In ‘Beyond good and evil’, chapter 1, section 4, Nietzsche uses the words ‘counterfeiting of the world by means of numbers’:

The question is, how far an opinion is life-furthering, life- preserving, species-preserving, perhaps species-rearing, and we are fundamentally inclined to maintain that the falsest opinions (to which the synthetic judgments a priori belong), are the most indispensable to us, that without a recognition of logical fictions, without a comparison of reality with the purely IMAGINED world of the absolute and immutable, without a constant counterfeiting of the world by means of numbers, man could not live - that the renunciation of false opinions would be a renunciation of life, a negation of life.

I’ve no idea what these words mean, or refer to

  • what does Nietzsche mean by these words?
  • He means that the value of opinions depends not on whether they are true but on whether they are life-sustaining, and hence the value we are inclined to place on describing the world mathematically (as in mathematical physics of Newton, for example) has nothing to do with its truth. This is Nietzsche's subversion of Kant. For Kant, synthetic a priori judgments at the basis of mathematics come from the conditions of possibility of experience, and hence are true, but to Nietzsche they only come from the conditions of possibility of life, and hence are only useful fictions.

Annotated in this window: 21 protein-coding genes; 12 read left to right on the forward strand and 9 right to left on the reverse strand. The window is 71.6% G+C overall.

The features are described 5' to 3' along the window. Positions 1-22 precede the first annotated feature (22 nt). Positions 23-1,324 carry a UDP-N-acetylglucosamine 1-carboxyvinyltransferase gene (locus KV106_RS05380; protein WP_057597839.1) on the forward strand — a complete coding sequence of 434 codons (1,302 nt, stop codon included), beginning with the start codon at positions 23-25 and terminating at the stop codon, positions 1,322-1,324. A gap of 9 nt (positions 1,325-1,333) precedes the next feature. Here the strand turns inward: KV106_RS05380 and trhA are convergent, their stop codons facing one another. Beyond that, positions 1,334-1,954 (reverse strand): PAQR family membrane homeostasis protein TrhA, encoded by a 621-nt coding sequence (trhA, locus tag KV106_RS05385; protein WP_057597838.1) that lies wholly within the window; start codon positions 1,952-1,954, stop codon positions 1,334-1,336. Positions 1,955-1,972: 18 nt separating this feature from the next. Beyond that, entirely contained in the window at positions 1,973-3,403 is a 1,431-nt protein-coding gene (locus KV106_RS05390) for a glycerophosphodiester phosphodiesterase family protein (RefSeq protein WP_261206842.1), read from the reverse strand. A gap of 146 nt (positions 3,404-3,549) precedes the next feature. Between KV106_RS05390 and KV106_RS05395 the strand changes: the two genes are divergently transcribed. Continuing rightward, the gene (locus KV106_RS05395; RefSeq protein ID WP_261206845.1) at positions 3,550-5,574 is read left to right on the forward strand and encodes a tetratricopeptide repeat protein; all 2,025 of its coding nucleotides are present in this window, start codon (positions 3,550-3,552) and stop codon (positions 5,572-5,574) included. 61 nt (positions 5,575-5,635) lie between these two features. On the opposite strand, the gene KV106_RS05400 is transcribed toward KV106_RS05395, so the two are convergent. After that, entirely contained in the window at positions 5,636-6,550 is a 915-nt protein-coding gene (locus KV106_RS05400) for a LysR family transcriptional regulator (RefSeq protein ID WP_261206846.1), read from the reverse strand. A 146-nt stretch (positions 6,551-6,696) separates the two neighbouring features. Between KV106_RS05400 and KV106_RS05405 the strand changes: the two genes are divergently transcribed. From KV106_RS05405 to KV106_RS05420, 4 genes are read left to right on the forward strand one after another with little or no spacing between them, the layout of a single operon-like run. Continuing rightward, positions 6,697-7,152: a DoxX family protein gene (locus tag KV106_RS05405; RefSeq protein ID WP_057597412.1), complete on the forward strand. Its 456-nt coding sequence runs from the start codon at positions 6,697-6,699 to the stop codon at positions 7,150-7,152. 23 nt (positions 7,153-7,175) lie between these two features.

– Conifold
    Jun 19, 2020 at 22:16
  • You conveniently/opportunistically fail, @Conifold, to include the last sentence of that section in your revision of the question: "TO RECOGNISE UNTRUTH AS A CONDITION OF LIFE; that is certainly to impugn the traditional ideas of value in a dangerous manner, and a philosophy which ventures to do so, has thereby alone placed itself beyond good and evil." Why so?
    – gonzo
    Jun 19, 2020 at 23:22
  • @gonzo I also omitted the first sentence because both are irrelevant to the meaning of the phrase asked about. They frame this into Nietzsche's broader argument.
    – Conifold
    Jun 19, 2020 at 23:26
  • The last, @Conifold, is but a more precise iteration of the first. But he issue, most poignantly raised in the modern world by Rorty's suggestion that "objectivity" [read truth] be sacrificed at the altar of "solidarity" remains alive and well. "TO RECOGNISE UNTRUTH AS A CONDITION OF LIFE," is a slogan which underlies and undergirds the contemporary post modern, "post truth," ethos, which essentially gave birth to the current leader of the free world, who, much to the chagrin of many, realized that he could play that game too.